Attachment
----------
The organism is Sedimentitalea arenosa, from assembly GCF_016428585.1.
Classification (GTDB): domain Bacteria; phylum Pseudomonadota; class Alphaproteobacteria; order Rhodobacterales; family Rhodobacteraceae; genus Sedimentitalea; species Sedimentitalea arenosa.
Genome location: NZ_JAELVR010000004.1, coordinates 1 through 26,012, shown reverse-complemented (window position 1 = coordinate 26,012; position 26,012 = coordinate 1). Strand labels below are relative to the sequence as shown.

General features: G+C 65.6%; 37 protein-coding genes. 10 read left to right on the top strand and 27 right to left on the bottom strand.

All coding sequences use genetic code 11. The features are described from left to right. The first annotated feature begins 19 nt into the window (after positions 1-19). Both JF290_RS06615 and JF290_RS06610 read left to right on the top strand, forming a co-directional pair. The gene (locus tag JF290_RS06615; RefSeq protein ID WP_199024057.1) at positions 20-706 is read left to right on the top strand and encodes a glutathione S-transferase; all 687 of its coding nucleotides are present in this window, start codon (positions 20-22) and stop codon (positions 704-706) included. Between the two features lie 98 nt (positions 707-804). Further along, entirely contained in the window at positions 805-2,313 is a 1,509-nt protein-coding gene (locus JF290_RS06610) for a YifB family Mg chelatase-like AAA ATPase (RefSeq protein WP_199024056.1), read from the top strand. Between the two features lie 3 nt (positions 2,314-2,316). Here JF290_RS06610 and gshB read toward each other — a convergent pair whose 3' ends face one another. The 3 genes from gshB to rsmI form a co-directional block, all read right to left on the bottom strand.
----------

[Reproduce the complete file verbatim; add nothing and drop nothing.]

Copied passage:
The organism is Sedimentitalea arenosa, from assembly GCF_016428585.1.
Classification (GTDB): domain Bacteria; phylum Pseudomonadota; class Alphaproteobacteria; order Rhodobacterales; family Rhodobacteraceae; genus Sedimentitalea; species Sedimentitalea arenosa.
Genome location: NZ_JAELVR010000004.1, coordinates 1 through 26,012, shown reverse-complemented (window position 1 = coordinate 26,012; position 26,012 = coordinate 1). Strand labels below are relative to the sequence as shown.

General features: G+C 65.6%; 37 protein-coding genes. 10 read left to right on the top strand and 27 right to left on the bottom strand.

All coding sequences use genetic code 11. The features are described from left to right. The first annotated feature begins 19 nt into the window (after positions 1-19). Both JF290_RS06615 and JF290_RS06610 read left to right on the top strand, forming a co-directional pair. The gene (locus tag JF290_RS06615; RefSeq protein ID WP_199024057.1) at positions 20-706 is read left to right on the top strand and encodes a glutathione S-transferase; all 687 of its coding nucleotides are present in this window, start codon (positions 20-22) and stop codon (positions 704-706) included. Between the two features lie 98 nt (positions 707-804). Further along, entirely contained in the window at positions 805-2,313 is a 1,509-nt protein-coding gene (locus JF290_RS06610) for a YifB family Mg chelatase-like AAA ATPase (RefSeq protein WP_199024056.1), read from the top strand. Between the two features lie 3 nt (positions 2,314-2,316). Here JF290_RS06610 and gshB read toward each other — a convergent pair whose 3' ends face one another. The 3 genes from gshB to rsmI form a co-directional block, all read right to left on the bottom strand.